Irish Aid will continue to remain completely untied to the use of Irish goods and services. Ireland is unique in this regard, making us one of the most virtuous donors. The White Paper is essentially characterised by new initiatives and the best practice that already has grown up around the programme in the past 30 years. These principles will not be altered even with changes in Government or Ministers.
As the programme grows financially, our engagements will be broadened and deepened. The number of key partner countries will be increased in the medium term, from eight to ten. Care must be shown in how the programme is rolled out in new countries. That is why I opted for a smaller increase in partner countries. Malawi will be the first so designated as it fits the criteria for new partner countries. The White Paper contains more specific details as to why Malawi was chosen. We will deepen our focus on working in fragile states. Building on our existing activities, including our role in UN peacekeeping operations, our efforts on Sierra Leone and Liberia, both countries with hugely challenging operating environments, will be focused.
While Africa remains our main focus, we must also respond to need in other parts. To this end, the regional programme in south-east Asia will be built on, working from our most recently designated key partner country, Vietnam. The opening of the aid programme and embassy in Vietnam is a way of branching out to Cambodia and Laos, which are in dire straits. We will also be increasing our responses to humanitarian emergencies wherever they occur. With the renewed financial commitment and moneys from the Department of Finance, more is now spent on emergency aid. When I become Minister of State two years ago, Ireland spent on average €20 million a year on humanitarian emergencies. This year, the budget stands at €60 million. It will increase even more as we approach the 0.7% target in 2012.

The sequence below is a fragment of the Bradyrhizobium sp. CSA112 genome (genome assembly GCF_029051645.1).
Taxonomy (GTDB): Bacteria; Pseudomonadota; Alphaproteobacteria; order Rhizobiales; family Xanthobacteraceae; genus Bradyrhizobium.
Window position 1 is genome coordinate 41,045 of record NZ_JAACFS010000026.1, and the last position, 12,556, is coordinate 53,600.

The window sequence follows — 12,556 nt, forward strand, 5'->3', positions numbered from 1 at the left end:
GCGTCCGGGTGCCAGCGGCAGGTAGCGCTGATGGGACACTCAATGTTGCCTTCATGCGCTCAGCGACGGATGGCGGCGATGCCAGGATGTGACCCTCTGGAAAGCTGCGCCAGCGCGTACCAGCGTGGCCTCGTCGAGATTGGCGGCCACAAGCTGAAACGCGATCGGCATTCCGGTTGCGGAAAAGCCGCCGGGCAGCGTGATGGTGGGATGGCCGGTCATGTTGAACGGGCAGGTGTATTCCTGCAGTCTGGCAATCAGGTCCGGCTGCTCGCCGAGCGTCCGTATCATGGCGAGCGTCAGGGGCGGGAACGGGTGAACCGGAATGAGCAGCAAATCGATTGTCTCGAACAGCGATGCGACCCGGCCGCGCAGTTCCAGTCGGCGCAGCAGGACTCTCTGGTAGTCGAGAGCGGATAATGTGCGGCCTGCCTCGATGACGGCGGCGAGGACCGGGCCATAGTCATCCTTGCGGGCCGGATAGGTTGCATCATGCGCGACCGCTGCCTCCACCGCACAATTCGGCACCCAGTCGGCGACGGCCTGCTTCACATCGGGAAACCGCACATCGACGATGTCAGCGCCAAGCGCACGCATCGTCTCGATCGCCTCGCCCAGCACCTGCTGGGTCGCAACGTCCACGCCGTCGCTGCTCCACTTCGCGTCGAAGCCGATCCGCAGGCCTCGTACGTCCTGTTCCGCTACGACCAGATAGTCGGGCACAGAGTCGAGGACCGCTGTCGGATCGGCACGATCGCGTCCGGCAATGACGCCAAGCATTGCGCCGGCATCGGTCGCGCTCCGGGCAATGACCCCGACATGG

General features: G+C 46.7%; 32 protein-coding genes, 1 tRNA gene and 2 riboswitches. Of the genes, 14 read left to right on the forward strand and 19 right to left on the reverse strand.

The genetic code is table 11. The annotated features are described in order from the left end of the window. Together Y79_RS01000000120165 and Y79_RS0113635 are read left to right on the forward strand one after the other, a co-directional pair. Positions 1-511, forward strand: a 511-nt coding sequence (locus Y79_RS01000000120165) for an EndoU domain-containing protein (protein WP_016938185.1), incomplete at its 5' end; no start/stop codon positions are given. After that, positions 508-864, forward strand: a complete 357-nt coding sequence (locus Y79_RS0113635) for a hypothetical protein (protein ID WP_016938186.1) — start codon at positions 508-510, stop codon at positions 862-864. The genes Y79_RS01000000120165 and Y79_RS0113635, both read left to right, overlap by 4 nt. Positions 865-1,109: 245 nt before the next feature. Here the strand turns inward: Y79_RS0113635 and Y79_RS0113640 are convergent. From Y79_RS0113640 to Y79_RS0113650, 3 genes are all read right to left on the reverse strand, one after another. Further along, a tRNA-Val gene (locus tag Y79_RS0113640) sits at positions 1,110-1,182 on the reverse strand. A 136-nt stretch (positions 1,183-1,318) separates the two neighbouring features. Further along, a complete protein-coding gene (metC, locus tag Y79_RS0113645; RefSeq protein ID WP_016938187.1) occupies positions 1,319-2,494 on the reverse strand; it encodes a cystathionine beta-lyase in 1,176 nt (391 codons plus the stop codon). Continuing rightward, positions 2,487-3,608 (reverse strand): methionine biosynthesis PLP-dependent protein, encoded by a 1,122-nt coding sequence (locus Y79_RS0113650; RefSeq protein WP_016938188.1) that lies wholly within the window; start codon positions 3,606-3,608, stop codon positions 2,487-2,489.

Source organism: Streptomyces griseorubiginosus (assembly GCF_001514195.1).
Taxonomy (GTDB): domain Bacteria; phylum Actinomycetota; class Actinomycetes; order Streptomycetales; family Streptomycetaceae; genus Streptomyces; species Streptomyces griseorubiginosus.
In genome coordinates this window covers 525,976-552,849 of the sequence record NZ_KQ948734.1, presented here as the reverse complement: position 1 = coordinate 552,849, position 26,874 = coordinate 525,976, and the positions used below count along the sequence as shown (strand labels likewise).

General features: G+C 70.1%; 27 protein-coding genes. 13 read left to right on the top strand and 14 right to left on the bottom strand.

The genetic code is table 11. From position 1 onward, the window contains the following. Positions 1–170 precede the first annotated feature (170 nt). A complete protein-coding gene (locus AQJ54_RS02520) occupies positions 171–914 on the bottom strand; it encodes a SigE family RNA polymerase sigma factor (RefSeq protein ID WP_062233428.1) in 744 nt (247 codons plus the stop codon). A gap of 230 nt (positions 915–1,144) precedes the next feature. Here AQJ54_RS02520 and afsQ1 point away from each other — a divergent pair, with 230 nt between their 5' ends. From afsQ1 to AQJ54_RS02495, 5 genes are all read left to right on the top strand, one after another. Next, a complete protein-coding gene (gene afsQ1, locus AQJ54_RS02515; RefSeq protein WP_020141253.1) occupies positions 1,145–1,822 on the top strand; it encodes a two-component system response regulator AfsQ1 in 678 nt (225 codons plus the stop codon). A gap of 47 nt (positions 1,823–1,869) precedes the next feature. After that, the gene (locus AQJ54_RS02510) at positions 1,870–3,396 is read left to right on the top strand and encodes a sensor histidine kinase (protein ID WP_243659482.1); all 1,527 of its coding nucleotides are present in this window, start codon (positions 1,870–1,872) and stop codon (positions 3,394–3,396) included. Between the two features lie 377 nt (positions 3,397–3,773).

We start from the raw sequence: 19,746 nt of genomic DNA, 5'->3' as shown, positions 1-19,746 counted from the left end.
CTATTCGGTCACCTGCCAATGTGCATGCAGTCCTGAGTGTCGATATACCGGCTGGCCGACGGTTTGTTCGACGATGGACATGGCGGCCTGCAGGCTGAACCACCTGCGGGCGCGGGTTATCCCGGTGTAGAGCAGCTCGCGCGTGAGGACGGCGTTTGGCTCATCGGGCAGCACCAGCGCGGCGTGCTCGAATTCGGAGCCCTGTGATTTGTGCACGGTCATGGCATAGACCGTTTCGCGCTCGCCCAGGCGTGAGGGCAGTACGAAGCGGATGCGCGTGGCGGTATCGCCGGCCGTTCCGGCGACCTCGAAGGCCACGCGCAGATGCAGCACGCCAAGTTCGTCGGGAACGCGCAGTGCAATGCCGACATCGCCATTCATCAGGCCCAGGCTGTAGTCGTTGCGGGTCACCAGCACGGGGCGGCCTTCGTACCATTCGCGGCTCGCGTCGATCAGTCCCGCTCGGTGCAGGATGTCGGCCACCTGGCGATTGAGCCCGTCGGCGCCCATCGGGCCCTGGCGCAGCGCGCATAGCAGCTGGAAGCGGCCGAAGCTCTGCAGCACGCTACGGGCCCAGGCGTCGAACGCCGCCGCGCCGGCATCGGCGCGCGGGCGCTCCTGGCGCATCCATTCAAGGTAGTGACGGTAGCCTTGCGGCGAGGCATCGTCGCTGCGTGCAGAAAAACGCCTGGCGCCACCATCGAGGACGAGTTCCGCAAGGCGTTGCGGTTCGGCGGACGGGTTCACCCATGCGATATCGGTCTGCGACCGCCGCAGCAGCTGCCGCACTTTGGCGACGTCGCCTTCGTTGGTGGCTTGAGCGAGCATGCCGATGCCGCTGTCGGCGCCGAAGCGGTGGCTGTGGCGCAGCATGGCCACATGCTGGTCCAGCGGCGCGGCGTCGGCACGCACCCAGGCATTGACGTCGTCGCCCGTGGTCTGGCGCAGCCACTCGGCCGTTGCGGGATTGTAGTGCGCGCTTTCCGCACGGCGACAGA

The White Paper calls for the establishment of a rapid response initiative to enable Ireland to respond more effectively to the sudden onset of emergencies. This initiative includes the pre-positioning and transportation of humanitarian supplies to disaster areas and the drawing up of a roster of skilled individuals from the public and private sectors, including the Defence Forces, for deployment at short notice to emergency situations.
Ireland will forge a distinctive role in the areas of conflict prevention and resolution and peace building, drawing on our own experience in and knowledge of these areas. From our experience of conflict over the past 30 years, the Anglo-Irish section of the Department of Foreign Affairs has acquired particular skills. These can be brought to bear in other conflict situations. However, we will not replicate what other countries have done. For example, Norway has done fantastic work in the Middle East. We do not believe we will be duplicating Norwegian efforts but instead bringing unique Irish skills to conflict resolution. A dedicated unit for conflict analysis and resolution will be established in the Department of Foreign Affairs. It will not simply be a Civil Service-led operation but will grow organically, involving ongoing co-ordinated contact with non-governmental organisations, the Oireachtas and others. It will not simply be a unit in the Department but will have strong local and global impact.